The huge post-modern metropolises are generated through rearranging the social and spatial matrix of former modern cities reflecting and at the same time materialising the globalised and relocalised economy as well as the new social links and hierarchies among individuals, groups, ethnicities and social classes. Los Angeles for instance (as described by Edward Soha in his book “Postmodern Geographies: the Reassertion of Space in Critical Social Theory”, London; Verso, 1989, 1990) has grown from a city into a super-system having incorporated hundreds of small towns and reallocated centres and peripheries in a new fashion. The gigantic city has shoved out the manufacturing facilities in order to provide consumption and entertainment spots all around, it has mixed together the city and the ghetto, has formed a chain of working class satellite areas housing the service personnel and archipelagos of swish residence areas for the rich in the more remote environmentally friendly suburbia. This type of conglomerate exists on the basis of exchange, pulsating through its hyper-powered transport and communication system, accurately assuring the day-to-day entrance and exit of hundreds and thousands of people of various walks of life. They have various destinations, routes and lifestyles but are nonetheless able to hit the right place in the right time pursuing routine and expected activities: white and blue collars, technical staff, bank clerks, yuppies, policemen. The fragmentation and the post-industrial functionality of the city do not deny but assume one another. The heterogeneous mega-polis is a more complex type of social and spatial organisation than the industrial town from the 19th and the early 20th century. The heterogeneity and atomisation of urban space is possible since they are underpinned by a complex infrastructure and webs of social power (with all the Foucault ambiguity of the power concept). The formation of social micro-spaces in them co-exists with the super-powered electronically controlled and controlling routes, traffics and networks allowing another level of centralised urban process management. The mega-polis is a heterogeneous a-opticum, a multi dimensional and multi functional universe without a unifying vision. The eye policy facing such a conglomerate demands an ability to peek into and behind its multi-faceted sight, into and behind the entangled, conflicting and not always fair social relations which the manufacture of city spaces simultaneously reflects and mediates. The task typically embraced by post-modern city planners and geographers is more often than not outspokenly leftist in political sense: to reveal the mega-polis as a new and mediated alter ego of power generating injustice, exclusion and inequality. This is an evermore totalitarian and ever less controlled, anonymous and dispersed power, growing ever harder to resist, which makes it a specific post-modern challenge for the western Left.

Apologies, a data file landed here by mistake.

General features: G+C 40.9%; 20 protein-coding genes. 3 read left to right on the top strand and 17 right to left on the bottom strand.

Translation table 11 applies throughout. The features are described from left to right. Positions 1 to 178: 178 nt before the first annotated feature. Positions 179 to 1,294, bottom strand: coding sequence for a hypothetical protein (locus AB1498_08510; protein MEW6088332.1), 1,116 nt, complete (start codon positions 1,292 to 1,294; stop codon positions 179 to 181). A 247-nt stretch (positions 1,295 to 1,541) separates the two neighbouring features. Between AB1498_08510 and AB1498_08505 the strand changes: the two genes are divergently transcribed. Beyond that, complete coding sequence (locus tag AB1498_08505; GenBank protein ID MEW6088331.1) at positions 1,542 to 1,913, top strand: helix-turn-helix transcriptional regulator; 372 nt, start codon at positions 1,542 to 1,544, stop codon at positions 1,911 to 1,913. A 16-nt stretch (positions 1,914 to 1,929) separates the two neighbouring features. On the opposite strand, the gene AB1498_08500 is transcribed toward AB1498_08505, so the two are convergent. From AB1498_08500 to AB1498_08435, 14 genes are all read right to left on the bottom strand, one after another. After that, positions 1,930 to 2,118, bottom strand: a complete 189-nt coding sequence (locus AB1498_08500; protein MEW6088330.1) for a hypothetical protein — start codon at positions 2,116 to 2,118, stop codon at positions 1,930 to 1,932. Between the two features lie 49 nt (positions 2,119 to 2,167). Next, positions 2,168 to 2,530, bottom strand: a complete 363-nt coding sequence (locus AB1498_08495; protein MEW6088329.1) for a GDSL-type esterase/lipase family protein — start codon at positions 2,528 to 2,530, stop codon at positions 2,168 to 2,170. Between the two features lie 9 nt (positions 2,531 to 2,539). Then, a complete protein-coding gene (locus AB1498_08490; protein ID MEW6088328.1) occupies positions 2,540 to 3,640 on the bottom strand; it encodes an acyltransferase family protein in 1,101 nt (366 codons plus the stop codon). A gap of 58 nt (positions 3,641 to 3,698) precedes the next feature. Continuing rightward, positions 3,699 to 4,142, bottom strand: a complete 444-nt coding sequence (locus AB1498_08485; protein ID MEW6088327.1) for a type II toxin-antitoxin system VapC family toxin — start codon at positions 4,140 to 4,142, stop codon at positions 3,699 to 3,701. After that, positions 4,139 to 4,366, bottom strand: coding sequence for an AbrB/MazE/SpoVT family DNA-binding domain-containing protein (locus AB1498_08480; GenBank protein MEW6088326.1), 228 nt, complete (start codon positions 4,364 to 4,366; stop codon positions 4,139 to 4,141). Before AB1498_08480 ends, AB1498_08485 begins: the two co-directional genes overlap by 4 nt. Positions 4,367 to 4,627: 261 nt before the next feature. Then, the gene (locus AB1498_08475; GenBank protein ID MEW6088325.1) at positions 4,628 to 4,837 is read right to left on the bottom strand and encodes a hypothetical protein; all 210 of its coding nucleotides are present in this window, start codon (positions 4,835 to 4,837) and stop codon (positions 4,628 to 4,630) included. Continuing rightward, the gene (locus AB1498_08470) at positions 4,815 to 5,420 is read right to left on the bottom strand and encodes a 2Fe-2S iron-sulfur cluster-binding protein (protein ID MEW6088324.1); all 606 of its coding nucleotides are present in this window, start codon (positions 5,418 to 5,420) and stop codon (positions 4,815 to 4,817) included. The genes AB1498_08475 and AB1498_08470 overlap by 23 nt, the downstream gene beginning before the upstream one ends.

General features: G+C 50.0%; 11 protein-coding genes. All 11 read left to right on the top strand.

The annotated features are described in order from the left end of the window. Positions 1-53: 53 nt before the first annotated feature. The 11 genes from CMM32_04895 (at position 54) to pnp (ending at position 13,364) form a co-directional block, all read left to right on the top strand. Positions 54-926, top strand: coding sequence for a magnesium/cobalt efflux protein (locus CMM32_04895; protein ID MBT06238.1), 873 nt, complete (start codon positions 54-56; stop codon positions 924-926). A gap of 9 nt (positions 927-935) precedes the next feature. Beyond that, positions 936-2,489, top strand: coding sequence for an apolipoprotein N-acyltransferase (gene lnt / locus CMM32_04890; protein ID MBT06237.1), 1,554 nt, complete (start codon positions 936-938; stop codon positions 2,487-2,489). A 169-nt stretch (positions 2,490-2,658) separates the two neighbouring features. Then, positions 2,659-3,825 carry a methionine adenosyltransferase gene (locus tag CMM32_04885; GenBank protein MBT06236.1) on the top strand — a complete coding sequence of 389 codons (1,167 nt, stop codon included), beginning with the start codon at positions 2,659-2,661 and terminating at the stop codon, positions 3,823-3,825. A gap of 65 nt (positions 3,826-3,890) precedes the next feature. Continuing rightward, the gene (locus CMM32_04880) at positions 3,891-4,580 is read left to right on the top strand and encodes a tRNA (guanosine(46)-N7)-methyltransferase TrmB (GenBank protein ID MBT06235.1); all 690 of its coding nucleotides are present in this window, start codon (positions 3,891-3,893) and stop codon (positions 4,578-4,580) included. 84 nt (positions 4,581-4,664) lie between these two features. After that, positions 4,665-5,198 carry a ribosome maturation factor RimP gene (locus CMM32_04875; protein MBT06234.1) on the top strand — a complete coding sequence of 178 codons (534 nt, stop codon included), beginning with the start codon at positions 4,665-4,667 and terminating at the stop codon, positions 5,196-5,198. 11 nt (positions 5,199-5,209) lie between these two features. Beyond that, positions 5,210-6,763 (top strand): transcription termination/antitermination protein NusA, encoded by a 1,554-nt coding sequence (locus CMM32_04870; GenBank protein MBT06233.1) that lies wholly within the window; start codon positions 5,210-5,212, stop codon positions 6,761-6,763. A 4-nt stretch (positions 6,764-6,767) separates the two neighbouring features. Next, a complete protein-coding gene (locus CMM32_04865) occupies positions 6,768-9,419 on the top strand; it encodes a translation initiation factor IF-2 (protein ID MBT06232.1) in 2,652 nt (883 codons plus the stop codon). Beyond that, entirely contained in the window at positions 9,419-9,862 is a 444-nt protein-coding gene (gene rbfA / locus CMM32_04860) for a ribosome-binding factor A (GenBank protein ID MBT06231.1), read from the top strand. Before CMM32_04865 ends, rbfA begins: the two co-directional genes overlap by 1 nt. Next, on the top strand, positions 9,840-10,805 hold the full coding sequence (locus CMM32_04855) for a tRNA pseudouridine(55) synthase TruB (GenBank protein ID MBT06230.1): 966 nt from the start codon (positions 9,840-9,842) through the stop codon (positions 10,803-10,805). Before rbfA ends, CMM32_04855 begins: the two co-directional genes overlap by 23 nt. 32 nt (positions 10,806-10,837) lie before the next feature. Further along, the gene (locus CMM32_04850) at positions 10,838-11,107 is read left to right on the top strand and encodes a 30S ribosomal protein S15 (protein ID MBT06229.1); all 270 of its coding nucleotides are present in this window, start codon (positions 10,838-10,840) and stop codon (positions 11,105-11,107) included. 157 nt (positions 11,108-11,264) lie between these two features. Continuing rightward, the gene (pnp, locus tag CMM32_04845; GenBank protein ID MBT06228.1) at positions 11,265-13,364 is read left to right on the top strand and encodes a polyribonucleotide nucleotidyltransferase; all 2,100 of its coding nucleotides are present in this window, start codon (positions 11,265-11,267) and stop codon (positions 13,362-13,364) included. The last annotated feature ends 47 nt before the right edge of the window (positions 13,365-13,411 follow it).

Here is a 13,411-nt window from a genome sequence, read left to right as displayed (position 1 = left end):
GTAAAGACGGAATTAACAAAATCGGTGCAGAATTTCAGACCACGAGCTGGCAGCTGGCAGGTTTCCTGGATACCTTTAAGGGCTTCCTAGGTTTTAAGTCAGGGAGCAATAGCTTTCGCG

Perhaps Sofia will one day be such a city (and as such will have other, perhaps graver issues). The Terziev and X-tendo projects, however, manifest that the eye we are seeking needs to have political qualities as well enabling it to recognize that in such a transitional moment Sofia’s plight is different. It is currently not a super functional mega-polis but a city of deteriorating functions – a new liberal urban havoc, an outcome of week government, fraudulent institutions and a crippled infrastructure. Its all-inclusiveness, a pallid abstraction of bizarre proximities, analogies, week networks and distant links is of a negative nature. This is a city where the processes of absorption and appropriation are given to domination over the techniques of polis binding together, no matter if they are public, power or technological and infrastructural. It is now 15 years that the privatisation developments have been running without the containment of control, complex social rearrangements and provision of infrastructure, without centralized aesthetic solutions for public spaces or law enforcement holding nouveau riche fancy and criminal rapacity in check. The lingering apparition of the totalitarian regime stifles each attempt for civil interference from the position of public well being which now sounds utopian. In effect, bits and pieces have been torn off the city: a motley crew of subjects are privatizing a host of places in various fashions: the criminal go their own way, the political go another, the philistine types pursue their own ends, the automotive-loving types just as well... Housewives are given to glazing their balconies (thus hijacking the facades) in such a peremptory way as the parking lots have hijacked the central squares. The hordes of advertisements, billboards and brand names have ratcheted up a top-rate visual noise with such a silent and uncompromising drive as the Sofia Estate Company is selling out council grounds for peanuts – in an non-trans- parent, non-market and underhand way. Vehicles are perching throughout the pavements, traffic police fine for whatever one might guess, privatizing the fine (and yet if you strand your old car in the middle of the street there is hardly any- one to fine). Petrol stations get erected in parks (a foreign ambassador had to react before the Bulgarian MPs could surmise that there is something fishy in that). Stereotypical hotels, business centers and glass houses of capital are popping up throughout vacant city grounds in the centre without any attempt to accommodate the neighboring façades, styles, owners’ preferences or the overall atmosphere of the place.